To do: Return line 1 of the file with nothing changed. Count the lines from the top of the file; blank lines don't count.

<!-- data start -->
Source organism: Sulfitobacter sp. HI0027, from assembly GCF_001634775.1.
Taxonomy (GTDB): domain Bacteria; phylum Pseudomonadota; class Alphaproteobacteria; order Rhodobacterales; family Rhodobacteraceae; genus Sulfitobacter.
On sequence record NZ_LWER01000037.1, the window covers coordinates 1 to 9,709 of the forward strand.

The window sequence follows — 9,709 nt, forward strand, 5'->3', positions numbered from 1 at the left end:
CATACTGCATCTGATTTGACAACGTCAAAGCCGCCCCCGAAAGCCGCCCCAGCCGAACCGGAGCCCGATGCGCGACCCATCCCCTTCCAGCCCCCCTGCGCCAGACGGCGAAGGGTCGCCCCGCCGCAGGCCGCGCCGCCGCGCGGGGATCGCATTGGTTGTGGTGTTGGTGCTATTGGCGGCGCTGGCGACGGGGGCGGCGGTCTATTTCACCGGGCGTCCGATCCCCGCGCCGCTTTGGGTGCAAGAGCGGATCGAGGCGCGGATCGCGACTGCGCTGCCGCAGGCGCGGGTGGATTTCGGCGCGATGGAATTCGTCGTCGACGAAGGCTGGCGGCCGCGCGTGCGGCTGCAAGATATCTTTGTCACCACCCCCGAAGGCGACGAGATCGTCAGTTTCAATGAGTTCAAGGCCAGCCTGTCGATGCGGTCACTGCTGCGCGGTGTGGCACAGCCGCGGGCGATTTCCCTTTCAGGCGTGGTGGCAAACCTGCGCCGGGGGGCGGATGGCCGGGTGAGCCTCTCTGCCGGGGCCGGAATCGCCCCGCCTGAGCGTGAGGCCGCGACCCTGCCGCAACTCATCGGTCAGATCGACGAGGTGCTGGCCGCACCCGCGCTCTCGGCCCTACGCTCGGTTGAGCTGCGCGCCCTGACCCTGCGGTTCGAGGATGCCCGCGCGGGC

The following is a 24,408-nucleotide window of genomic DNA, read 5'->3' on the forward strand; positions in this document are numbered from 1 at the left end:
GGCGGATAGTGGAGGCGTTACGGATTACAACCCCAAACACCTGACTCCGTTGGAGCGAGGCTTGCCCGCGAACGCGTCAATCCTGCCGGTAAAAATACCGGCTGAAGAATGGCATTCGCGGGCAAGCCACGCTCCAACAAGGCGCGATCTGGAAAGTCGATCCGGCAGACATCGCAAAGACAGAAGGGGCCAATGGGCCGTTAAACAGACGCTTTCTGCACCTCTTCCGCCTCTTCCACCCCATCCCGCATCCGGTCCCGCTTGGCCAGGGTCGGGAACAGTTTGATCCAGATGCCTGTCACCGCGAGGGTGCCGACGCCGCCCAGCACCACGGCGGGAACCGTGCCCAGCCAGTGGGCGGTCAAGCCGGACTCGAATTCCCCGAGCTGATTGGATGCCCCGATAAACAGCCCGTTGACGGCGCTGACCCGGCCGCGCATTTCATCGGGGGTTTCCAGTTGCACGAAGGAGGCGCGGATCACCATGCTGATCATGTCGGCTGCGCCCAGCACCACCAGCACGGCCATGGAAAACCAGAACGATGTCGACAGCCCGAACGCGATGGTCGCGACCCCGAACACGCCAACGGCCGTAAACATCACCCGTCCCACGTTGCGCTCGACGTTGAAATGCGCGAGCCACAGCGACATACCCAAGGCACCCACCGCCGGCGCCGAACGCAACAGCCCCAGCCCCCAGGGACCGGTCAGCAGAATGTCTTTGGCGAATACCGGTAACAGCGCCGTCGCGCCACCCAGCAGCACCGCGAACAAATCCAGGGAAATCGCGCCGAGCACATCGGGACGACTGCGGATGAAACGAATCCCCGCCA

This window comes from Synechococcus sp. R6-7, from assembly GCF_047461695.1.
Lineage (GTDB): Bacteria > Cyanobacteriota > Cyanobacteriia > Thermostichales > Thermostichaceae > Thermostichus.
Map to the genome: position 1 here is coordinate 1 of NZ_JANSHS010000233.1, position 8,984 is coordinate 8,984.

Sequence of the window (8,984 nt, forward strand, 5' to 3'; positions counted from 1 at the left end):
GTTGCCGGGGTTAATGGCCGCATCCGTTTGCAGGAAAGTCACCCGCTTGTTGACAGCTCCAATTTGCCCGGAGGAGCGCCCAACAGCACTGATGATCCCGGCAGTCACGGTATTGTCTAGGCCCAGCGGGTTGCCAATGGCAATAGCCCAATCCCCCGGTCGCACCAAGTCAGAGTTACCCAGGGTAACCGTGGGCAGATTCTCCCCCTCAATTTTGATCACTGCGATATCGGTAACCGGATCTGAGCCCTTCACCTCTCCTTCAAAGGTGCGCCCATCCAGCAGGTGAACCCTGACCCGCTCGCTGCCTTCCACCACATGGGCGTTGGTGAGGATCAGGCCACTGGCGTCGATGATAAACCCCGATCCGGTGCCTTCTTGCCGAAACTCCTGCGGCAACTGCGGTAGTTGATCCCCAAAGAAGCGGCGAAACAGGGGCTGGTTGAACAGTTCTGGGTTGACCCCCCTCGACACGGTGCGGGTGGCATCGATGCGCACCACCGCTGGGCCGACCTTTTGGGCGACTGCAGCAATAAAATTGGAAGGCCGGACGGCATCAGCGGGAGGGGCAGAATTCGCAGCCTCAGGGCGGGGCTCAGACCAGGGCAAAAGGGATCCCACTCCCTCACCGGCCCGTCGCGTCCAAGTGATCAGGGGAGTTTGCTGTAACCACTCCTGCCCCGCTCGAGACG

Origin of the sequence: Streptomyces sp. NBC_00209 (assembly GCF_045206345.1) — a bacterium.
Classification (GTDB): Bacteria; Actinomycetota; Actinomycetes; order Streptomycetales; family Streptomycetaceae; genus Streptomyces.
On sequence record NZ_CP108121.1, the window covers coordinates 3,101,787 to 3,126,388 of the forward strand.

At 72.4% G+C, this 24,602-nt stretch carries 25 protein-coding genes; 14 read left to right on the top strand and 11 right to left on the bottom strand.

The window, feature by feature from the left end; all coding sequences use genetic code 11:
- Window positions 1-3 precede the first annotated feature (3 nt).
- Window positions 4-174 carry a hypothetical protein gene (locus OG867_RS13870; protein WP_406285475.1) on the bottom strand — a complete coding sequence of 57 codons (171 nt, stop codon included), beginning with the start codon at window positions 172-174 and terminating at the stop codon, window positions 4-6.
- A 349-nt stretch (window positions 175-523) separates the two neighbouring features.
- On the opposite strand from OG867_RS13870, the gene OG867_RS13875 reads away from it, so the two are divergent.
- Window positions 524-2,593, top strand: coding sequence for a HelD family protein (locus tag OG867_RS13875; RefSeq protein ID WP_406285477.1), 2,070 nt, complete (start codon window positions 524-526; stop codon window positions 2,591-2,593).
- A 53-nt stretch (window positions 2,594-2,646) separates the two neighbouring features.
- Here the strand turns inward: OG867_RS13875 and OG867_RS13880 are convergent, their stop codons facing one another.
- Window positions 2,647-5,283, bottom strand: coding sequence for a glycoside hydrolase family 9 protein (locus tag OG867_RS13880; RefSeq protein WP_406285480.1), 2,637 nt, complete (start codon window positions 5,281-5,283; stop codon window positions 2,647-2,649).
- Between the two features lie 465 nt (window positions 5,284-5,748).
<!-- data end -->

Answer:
Source organism: Sulfitobacter sp. HI0027, from assembly GCF_001634775.1.